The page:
Multi-Layered User Interface Design
Licentiate thesis, 2005
In this thesis work we focus on further developing and redefining an interface design concept especially adapted to consider the needs and the knowledge level of many individual users, at once taking the tasks they perform and their learning into careful consideration. The design concept, called Multi-Layered Design (or a Level-structured approach, sometimes even called a spiral approach), was first suggested by Ben Schneiderman in 1998 and then further explored during 1999 to 2003. Based on the previous work, we have continued to investigate the possibilities and the limitations of the concept in close collaboration with end users.
By splitting the application interface into components or layers Multi-Layered Design (MLD) can provide the individual users with functions organized in a logical order to promote personal learning in steps. The users move through the layered structure as it suits them best. Simple and common functions are placed in the first layer, and the remaining number of functions and objects are then sorted into the higher layers. The last layer has full functionality and contains all of the functions the application holds. To fit different types of applications the layered structure can be built in many ways and vary in flexibility and complexity.
Striving for an improved interface design by using the concept of MLD, we set the goal to define a user-centered interface design with an improved and more effective ability for personal learning through decreased complexity in the interface and sequential learning structures, keeping the necessary additional effort in the application development phase to a minimum. Practical case studies have been performed to further investigate the MLD concept and to explore benefits and drawbacks. With related work as well as our own practical work as a foundation, we draw the conclusion that a formal model is needed to decide the suitable number of layers and layer contents used in MLD. To partially meet this need, we introduce a strict model for how to analyze the user characteristics. The model describes how to depict user characteristics, analyze connections and finally how to divide application interfaces into layered structures based on information about the user.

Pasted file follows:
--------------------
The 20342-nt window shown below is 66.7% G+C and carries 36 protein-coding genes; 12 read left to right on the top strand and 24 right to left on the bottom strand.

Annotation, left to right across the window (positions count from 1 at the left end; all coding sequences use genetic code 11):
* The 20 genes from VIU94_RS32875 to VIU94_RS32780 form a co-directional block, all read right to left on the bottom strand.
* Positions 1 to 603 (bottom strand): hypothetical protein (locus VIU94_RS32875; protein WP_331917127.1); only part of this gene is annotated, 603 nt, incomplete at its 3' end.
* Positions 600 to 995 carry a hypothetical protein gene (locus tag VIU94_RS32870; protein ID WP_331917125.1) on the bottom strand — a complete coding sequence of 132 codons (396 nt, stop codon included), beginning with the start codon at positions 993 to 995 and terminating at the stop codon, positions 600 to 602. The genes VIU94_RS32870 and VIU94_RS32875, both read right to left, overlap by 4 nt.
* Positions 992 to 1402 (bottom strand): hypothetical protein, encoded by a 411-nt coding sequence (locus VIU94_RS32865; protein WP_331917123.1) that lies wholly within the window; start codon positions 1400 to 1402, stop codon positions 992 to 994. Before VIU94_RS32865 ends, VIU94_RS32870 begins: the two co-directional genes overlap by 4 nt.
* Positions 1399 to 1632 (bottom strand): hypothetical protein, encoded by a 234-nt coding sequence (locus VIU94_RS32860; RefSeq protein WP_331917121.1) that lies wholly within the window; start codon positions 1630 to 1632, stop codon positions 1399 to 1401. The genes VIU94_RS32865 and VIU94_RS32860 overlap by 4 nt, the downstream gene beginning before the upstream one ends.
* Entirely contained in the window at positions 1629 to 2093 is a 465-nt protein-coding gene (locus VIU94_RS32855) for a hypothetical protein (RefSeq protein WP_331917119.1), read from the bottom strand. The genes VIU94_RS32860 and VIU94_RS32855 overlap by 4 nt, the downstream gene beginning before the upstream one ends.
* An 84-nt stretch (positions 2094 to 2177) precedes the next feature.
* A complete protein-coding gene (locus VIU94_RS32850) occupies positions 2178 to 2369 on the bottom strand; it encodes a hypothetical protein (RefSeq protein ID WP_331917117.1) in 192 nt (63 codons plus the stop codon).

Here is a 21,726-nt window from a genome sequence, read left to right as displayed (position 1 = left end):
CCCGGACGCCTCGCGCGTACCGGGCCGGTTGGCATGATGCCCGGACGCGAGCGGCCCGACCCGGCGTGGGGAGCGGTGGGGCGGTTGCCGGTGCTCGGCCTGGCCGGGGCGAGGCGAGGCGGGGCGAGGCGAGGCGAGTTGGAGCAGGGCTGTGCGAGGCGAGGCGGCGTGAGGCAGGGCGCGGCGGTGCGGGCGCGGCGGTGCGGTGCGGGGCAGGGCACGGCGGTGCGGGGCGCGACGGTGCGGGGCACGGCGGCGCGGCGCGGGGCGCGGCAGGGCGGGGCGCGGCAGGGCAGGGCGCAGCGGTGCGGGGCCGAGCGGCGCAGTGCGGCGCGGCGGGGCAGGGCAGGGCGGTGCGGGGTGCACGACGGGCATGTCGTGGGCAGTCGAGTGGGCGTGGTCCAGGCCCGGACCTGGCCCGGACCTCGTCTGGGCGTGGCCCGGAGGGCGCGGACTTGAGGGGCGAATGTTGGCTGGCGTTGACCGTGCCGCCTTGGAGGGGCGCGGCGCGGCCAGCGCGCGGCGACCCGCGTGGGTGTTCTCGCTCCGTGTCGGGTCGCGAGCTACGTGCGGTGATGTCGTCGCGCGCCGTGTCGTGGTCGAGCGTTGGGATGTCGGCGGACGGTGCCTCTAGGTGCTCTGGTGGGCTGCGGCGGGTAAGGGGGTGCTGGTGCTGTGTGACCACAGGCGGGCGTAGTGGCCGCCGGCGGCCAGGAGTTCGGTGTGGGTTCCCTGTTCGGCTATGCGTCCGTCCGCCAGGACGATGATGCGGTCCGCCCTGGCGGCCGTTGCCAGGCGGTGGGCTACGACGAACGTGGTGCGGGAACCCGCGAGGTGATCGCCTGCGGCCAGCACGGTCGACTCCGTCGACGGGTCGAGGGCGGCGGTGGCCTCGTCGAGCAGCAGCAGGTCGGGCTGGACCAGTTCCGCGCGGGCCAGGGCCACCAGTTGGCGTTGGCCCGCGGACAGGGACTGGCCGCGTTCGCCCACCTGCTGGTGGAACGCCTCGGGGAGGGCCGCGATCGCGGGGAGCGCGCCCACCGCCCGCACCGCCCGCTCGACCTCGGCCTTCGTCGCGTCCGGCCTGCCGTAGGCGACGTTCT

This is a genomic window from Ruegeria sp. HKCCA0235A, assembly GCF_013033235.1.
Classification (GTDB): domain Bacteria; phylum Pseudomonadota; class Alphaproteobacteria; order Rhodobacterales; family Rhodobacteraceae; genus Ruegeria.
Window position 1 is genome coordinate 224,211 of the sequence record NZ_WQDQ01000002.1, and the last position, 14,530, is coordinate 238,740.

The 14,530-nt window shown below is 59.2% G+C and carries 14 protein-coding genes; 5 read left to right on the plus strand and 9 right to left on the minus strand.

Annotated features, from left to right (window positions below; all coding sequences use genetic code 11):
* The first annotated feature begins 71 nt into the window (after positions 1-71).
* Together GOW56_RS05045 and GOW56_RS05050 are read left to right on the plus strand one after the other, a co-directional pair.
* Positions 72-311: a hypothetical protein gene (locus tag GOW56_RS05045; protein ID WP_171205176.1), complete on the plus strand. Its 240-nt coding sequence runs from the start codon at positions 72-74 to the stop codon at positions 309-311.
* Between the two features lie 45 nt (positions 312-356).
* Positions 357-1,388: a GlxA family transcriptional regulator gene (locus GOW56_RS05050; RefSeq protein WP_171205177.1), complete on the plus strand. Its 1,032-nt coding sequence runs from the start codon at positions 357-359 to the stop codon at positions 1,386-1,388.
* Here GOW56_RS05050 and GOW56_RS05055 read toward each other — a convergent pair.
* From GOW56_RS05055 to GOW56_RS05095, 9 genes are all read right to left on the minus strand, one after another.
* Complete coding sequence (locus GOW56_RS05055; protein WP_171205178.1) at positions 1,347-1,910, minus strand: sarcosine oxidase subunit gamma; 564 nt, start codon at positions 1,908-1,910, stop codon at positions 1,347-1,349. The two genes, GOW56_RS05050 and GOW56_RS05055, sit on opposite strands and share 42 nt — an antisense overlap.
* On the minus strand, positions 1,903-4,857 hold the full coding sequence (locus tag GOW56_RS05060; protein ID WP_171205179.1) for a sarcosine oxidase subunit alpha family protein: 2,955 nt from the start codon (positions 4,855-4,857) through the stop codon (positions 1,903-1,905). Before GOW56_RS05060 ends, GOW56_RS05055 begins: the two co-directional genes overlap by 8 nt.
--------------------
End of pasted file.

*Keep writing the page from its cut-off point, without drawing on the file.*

We present five papers illustrating the benefits and drawbacks of the concept of Multi-Layered Design, practical examples, our new theoretical framework, a new model for how to create principles for layer structured design, and finally two practical case studies on how to apply the model.